Zero-hours contracts have become a contentious issue in the employment landscape in Northern Ireland, raising concerns about job security, financial security, employee rights and the overall well-being of workers. Consequently, the Northern Ireland Assembly consulted in 2022 on proposed legislation, the Employment (Zero Hours Workers and Banded Weekly Working Hours) Bill, which would provide enhanced statutory protections for zero-hours workers including banning exclusivity clauses.

The main outcome of the consultation was that there will be no outright ban, with the Department for Employment and Learning citing that this “would have a disproportionate impact upon flexibility within the economy, and potentially remove some employment opportunities”. Consequently, it is still lawful for employers to engage workers under zero-hours working arrangements.



There is currently no accepted legal definition of what a zero-hours contract is, in essence, these contracts typically entail informal employment whereby the employer is not obliged to provide work and only pays for work actually completed. Workers under zero-hours contracts have the flexibility to accept or reject work when it is presented. Accordingly, there is no “mutuality of obligation”.



These contracts have been both praised for their flexibility and criticised for their potential exploitation. A key point in support of zero-hours contracts is the flexibility they offer to both employers and workers alike. Employers can quickly adjust their workforce based on demand, while workers can balance their personal lives with work responsibilities. However, critics argue that the absence of guaranteed hours leaves workers in a vulnerable position, unsure of their income from week to week.


Indeed, Trade Unions in Northern Ireland have been vocal in their opposition to zero-hours contracts, advocating for enhanced workers’ rights and more secure employment arrangements. They argue that such contracts disproportionately affect vulnerable workers, exacerbating income inequality and hindering the collective bargaining power of employees. Conversely, some business leaders argue that zero-hours contracts are essential for maintaining competitiveness, especially in industries where the demand can be unpredictable.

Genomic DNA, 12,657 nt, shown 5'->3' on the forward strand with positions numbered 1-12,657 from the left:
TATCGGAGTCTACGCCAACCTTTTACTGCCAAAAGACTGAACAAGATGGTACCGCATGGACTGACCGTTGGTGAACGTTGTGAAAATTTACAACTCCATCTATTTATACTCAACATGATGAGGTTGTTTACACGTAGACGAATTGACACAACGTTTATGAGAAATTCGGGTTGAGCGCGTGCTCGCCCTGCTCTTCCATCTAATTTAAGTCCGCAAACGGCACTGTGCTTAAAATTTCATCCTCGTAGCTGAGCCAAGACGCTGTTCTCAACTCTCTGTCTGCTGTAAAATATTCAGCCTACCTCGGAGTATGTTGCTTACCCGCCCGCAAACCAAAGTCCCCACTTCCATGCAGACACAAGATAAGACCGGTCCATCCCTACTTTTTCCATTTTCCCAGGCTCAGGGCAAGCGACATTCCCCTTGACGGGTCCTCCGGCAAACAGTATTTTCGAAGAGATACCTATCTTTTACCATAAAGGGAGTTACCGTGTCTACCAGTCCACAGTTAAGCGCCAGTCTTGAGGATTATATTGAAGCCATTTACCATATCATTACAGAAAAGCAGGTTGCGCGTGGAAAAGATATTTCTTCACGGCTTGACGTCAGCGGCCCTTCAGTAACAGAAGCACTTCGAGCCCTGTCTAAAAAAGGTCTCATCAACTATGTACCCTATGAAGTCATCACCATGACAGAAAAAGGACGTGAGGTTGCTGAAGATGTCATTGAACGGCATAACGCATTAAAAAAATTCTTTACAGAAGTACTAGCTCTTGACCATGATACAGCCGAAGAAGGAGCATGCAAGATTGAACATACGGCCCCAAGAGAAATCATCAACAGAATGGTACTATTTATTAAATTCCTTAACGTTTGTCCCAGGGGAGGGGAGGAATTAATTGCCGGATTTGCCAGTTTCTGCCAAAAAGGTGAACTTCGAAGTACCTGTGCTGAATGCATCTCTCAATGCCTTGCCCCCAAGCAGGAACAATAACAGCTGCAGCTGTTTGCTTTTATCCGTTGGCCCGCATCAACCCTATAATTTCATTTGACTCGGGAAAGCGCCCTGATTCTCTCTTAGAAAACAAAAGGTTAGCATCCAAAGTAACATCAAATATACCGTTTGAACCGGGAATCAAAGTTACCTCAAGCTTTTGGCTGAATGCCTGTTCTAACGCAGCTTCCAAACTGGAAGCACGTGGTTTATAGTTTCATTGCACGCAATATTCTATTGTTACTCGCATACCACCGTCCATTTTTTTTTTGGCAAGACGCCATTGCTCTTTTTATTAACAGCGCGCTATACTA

Striking a balance between flexibility and job security requires nuanced legislation and proactive measures. Exclusivity clauses in particular pose a problem as they operate to restrict workers from engaging in any other work, even if they are not offered work under the zero-hours contract. While there may be certain circumstances where such a clause is justified, such as protecting confidential information, there is a concern that employers are using these clauses without any valid justification. Several suggestions have been proposed to tackle the concerns, such as providing information and guidance, implementing an employer-led Code of Practice to promote fair usage of zero-hours contracts, banning exclusivity clauses and introducing model clauses to clearly define workers’ rights under these contracts. However, the Northern Ireland Assembly are yet to implement these proposals.



Employers are likely to encounter legal and practical obstacles when managing zero-hours contracts due to the varying rights and protections granted to zero-hours workers based on their employment status i.e. whether they are considered workers or employees. Tribunals will not only consider the written contract but also how it has been performed in practice as if there is an “expectation” of work being provided and accepted, an employment relationship may nevertheless exist. Employers should therefore continually assess the relationship they have with their zero-hours staff.

A zero-hours ‘worker’ will benefit from various statutory rights such as protection from discrimination, holiday pay, national minimum wage and, in certain cases, statutory sick pay. However, a zero-hours ‘employee’ will benefit from a much higher level of protection and will enjoy additional rights including protection from unfair dismissal, an entitlement to statutory redundancy payments, and an entitlement to maternity/family leave. It is therefore essential for employers seeking to use zero-hours contracts to assess the status of their zero-hours workers from the outset of the working relationship.

CONCLUSION On 26 February 2024, the Economy Minister for Northern Ireland confirmed his intentions to introduce legislation to bring an end to zero-hours contracts. This would be a departure from the position in Great Britain where such contracts are lawful but there is a ban in the use of exclusivity clauses. However, in Republic of Ireland, zero-hours contracts have been banned since 2018. Considering the benefits, finding a middle ground in the legislation and adopting the approach of Great Britain may be more suitable than abolishing zero-hours contracts. However, although the future of these contracts is uncertain, the use of zero-hours contracts is perfectly lawful.

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Written By Kerri McGrory